FROM Mark Yudof
Budget Crisis Threatens the University of California The University of California is considered America's leading public institution of higher learning, but cutbacks in state funding may put that that status at risk. At UCLA, the Labor Center will close; deans have been told to cut courses, majors and numbers of faculty by 10 to 20%. In-state tuition is already almost $9000 and it could go higher. Freshman enrollment for this fall may drop by 500 students. The nine other campuses face comparable assaults on the university's basic mission of higher education for California's high school graduates. Tomorrow, University President Mark Yudof will present the Board of Regents with a plan for an $813 million reduction.
Trump plays scolder-in-chief with NATO allies At the opening of NATO’s dramatic new headquarters in Brussels today, President Trump acknowledged that Article 5 — promising that “an attack on one nation is an attack on all” -- has only been invoked one time: in the aftermath of September 11. But the President failed to provide what 27 other Alliance members have been waiting for: a re-commitment by America’s new leader to Article 5. Instead, they got a scolding.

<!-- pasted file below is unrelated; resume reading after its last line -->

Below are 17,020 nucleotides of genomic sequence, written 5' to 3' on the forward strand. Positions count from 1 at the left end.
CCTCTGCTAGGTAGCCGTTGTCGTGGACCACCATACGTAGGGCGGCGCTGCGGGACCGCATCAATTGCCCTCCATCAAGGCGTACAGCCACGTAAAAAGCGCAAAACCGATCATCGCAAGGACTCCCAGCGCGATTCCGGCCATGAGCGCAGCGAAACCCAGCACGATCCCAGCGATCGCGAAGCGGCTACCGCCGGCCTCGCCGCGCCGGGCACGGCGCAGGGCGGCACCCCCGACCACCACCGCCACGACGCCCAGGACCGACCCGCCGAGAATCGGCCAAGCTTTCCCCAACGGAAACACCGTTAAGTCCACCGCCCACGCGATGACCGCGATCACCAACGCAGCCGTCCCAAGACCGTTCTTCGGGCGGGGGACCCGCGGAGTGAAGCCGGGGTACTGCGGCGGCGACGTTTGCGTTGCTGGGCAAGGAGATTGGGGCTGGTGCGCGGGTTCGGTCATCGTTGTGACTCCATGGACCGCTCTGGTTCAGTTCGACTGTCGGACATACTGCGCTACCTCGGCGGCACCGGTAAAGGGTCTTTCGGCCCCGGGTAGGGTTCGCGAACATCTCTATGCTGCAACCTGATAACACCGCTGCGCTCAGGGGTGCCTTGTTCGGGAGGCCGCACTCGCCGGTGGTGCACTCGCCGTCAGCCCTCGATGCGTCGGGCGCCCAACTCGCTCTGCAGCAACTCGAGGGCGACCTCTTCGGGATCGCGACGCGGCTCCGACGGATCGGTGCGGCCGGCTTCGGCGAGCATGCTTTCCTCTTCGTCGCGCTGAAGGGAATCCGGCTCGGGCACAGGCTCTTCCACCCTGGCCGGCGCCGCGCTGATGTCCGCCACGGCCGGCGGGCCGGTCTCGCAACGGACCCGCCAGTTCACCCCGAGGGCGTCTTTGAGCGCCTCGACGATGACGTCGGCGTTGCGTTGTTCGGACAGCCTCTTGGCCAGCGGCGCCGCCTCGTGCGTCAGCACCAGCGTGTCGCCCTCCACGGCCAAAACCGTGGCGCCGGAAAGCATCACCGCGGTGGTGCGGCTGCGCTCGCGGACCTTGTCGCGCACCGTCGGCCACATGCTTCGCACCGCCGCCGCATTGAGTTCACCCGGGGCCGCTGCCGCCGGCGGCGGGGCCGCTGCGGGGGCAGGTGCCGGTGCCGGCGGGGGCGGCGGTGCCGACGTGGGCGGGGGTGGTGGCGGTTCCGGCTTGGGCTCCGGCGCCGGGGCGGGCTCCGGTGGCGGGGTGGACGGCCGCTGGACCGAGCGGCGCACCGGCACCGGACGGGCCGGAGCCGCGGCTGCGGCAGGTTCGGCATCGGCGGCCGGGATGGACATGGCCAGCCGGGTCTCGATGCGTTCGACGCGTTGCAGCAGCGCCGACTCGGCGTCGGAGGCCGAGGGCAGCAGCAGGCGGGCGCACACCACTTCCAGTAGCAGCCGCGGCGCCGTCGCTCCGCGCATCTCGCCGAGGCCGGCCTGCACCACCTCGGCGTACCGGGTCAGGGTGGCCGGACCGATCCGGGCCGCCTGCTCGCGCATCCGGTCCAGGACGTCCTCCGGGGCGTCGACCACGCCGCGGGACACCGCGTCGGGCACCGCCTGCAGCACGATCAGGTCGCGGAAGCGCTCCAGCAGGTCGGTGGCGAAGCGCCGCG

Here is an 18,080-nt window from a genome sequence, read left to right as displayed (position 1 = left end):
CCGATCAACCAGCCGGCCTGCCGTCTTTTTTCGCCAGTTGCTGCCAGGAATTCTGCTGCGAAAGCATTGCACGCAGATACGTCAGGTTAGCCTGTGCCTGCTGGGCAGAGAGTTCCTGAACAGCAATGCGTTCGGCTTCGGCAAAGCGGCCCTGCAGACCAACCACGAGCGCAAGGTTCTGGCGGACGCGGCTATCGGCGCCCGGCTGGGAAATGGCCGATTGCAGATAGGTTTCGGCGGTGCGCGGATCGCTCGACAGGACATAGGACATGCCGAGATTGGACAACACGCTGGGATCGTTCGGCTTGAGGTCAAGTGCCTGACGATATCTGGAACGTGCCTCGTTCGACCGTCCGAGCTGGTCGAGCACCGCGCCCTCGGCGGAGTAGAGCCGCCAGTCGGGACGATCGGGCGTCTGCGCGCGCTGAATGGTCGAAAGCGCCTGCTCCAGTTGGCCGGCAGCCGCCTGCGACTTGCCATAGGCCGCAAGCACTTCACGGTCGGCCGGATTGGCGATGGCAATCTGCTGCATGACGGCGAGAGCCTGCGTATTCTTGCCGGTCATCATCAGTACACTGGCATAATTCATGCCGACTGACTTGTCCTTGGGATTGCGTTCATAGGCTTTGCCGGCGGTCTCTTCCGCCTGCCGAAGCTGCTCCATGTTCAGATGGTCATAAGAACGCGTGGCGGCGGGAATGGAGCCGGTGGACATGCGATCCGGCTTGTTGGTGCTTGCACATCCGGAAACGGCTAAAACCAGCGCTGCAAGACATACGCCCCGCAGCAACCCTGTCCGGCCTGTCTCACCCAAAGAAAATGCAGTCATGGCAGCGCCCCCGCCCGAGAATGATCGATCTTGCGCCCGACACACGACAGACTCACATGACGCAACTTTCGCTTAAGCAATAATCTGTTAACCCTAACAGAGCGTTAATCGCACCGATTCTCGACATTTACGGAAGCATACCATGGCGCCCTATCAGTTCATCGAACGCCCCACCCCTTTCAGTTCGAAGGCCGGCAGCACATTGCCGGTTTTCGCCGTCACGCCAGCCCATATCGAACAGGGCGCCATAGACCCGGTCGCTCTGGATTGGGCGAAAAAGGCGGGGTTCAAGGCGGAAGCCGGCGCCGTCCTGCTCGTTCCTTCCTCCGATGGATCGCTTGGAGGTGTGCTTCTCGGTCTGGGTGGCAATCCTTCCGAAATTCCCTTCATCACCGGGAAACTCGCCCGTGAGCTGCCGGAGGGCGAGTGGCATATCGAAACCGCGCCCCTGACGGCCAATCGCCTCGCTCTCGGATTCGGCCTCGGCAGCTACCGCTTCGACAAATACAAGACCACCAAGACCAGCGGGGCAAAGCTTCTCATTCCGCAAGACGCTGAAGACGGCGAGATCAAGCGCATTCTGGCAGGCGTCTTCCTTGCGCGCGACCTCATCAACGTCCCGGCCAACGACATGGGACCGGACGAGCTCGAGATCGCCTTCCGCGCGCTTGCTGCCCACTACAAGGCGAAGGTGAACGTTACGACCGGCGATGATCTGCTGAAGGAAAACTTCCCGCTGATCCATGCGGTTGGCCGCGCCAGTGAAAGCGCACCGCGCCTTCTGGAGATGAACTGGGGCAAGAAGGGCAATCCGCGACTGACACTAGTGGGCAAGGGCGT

Venezuela spirals into economic and political chaos Venezuela, a country whose potential for prosperity is unmatched, finds itself on the verge of civil war. What sustains the repressive government? With time running out, guest host León Krauze looks at what the international community can do to pull the country from the edge of collapse.
Will the Senate write a healthcare bill in secret? While Democrats and Republicans argue White House relations with Russia, another question is being decided behind closed doors: who gets help buying health insurance and who doesn't? We hear how the pros and cons are being shrouded in secrecy.